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Spiro
2003-Apr-08, 01:25 PM
:D I wonder if you could help? I hope I don't appear too foolish.
I am studying acupuncture and the topic of energetic movement. This study brings into question the clocked times that the Chinese used to measure Chi energy movements through our bodies. This is my first look into the subject In my understanding, the Chinese used a "Ke" measure that divided the 24 hr day into 100 parts,Ke's. The charts then divide the flow of energy based on this premise. My instructor also theorized that based on information from the ancient text "the Ling Shu" he can postulate that the noon hour is when the sun is directly overhead and that this is truly mid day. Therfore the chart has to be adjusted based on the time of sunrise Based on this concept we take the time of sunrise and sunset and count the number of daylight hours and divide that in half and add that number to the sunrise time to arive at the hour "that is true noon", then we subtract or add the time difference to adust our watches accordingly. This will allow us to maximize our treatment based on utilizing the natural cycle and flow of Chi.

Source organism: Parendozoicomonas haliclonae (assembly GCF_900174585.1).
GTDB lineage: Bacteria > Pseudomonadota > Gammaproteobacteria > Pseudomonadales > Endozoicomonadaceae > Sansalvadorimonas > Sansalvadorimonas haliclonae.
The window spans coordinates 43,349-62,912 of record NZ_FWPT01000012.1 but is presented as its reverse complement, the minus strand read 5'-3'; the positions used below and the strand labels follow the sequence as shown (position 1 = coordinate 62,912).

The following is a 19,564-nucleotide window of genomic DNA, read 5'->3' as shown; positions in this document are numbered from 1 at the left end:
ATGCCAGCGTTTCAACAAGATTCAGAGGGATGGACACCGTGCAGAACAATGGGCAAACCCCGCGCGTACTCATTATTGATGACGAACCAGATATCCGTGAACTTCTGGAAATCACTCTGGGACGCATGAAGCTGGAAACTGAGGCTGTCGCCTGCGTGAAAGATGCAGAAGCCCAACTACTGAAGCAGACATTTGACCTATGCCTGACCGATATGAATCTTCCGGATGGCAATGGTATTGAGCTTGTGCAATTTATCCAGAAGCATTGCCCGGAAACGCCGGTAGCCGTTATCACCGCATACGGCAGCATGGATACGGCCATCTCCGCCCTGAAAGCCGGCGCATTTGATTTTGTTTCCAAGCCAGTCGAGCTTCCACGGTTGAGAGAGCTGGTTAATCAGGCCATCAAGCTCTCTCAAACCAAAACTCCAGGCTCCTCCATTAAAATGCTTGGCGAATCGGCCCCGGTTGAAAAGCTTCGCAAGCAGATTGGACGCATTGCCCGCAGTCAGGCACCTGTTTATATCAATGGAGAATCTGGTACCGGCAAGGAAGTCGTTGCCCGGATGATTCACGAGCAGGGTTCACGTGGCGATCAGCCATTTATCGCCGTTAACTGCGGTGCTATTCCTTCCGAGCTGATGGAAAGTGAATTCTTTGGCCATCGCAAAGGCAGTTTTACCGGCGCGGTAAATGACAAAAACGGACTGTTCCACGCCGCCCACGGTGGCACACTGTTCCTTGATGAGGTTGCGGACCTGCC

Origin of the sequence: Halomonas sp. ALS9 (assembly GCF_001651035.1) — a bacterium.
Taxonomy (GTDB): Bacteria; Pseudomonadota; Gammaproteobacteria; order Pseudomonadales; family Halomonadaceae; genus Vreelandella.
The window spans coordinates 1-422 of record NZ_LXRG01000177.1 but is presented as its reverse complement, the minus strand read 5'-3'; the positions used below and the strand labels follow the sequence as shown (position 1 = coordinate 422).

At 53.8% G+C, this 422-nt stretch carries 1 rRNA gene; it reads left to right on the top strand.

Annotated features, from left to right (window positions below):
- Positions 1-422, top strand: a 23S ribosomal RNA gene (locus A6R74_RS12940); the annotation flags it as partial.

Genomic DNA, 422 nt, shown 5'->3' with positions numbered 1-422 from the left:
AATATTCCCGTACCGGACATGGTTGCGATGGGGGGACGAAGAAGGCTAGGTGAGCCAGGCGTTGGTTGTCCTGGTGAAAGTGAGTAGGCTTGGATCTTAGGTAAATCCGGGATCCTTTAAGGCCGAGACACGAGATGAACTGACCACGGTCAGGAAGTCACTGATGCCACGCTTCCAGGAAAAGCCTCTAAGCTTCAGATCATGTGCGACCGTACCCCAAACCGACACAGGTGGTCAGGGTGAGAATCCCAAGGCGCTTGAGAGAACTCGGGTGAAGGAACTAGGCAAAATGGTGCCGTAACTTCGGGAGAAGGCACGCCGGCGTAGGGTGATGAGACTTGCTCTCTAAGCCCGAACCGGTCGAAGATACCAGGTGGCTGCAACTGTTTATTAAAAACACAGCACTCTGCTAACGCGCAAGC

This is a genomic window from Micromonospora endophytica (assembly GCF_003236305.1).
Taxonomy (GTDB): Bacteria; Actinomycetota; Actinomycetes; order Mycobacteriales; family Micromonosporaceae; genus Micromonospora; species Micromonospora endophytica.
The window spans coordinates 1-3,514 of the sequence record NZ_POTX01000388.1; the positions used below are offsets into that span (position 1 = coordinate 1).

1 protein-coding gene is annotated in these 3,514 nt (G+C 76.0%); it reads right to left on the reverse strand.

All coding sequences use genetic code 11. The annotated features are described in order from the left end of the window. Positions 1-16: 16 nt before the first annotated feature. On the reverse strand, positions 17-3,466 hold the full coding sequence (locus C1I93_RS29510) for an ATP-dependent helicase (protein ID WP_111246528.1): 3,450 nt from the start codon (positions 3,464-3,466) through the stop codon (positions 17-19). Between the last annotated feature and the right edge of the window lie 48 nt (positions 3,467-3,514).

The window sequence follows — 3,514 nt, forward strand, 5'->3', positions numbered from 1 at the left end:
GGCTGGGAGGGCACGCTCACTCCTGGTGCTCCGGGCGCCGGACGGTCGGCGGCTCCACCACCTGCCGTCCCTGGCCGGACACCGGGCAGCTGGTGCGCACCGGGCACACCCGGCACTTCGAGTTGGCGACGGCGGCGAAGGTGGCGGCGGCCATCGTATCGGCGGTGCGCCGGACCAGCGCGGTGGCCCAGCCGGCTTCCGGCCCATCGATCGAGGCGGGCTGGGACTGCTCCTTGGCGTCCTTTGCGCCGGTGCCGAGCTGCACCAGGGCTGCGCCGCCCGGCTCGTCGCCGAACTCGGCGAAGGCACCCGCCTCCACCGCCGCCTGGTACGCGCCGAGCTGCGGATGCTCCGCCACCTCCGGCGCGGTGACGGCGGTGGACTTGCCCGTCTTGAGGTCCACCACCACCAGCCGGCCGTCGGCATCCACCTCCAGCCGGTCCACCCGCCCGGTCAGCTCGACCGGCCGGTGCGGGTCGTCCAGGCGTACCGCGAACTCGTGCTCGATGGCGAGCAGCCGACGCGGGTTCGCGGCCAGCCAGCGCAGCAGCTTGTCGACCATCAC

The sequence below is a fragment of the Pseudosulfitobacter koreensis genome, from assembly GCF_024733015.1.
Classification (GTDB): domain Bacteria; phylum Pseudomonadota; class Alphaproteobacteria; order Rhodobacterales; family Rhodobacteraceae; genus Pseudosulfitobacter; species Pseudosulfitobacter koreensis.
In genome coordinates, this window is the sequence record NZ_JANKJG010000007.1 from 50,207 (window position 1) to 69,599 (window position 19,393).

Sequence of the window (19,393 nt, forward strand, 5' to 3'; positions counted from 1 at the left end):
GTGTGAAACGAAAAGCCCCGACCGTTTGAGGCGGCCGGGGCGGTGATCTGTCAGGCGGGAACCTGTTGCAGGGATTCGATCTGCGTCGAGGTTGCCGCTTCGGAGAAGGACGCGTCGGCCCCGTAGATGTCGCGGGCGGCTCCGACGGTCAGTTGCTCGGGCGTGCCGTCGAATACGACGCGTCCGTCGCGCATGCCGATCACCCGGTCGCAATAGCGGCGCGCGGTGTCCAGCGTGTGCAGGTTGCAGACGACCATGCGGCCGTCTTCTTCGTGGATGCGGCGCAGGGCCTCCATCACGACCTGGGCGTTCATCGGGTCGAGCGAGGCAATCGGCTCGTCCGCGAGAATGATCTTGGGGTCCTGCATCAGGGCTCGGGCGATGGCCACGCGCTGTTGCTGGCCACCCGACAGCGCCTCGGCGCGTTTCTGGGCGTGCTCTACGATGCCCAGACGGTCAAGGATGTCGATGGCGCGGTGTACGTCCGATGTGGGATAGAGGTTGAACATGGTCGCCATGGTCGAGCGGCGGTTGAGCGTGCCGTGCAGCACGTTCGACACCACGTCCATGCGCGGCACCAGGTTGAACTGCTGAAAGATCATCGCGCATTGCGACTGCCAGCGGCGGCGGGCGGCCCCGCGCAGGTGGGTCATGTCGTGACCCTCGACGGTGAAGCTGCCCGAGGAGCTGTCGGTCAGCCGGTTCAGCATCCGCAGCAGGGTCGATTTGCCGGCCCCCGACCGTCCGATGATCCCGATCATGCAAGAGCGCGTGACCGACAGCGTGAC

I would be interested in your perspective of this varriation of noon from the chinese Ke system. Also I have experienced much confusion trying to find out when sunrise and sunset occur. Each source of internet weather stations don't seem to agree, they seems to have different times posted for sunrise and sunset. When I was in the mountains last month, I joked that sunrise would depend on which side of the mountain you stood at, my joke seems to have taken on life. How can I know which souce is correct?

russ_watters
2003-Apr-08, 02:16 PM
The time of sunrise and sunset depend on your EXACT position, so for starters you need a computation that includes your position. The math to calculate the times is pretty involved so find yourself a piece of astronomy software (astronomy lab for windows is decent) to do it for you.

Also, the sun is rarely directly overhead, noon is when the sun is at its highest.

daver
2003-Apr-08, 05:43 PM
Sunrise/sunset depend on geographical details (mountains in the east will delay sunrise). Most programs won't account for that. But they may account for refraction, and i think refraction would retard sunset more than it would advance sunrise.

Most programs that give sunrise/sunset times would also give the time when the sun reaches the zenith, which is i think what you really want.

There's some ambiguity involved here, i suppose. Maybe you could set up a double blind experiment and determine which means of calculating noon is most effective. Among your choices would be (1) clock time (after all, people's lives are ruled more by the clock than by the sun) (2) GMT (3) local sun time with zenith as noon (4) local sun time with midway between sunrise and sunset as noon (5) Peking sun time with zenith as noon (6) Peking sun time with midway between sunrise and sunset as noon. (Peking times included because i believe the Chinese astrologers viewed Peking as the center of the Universe). I suppose you could also try some variants of sidereal time (maybe energy flows are more associated with Sirius than the Sun). If there is a trend for remedies to be more efficacious at various times of the year you might look into that.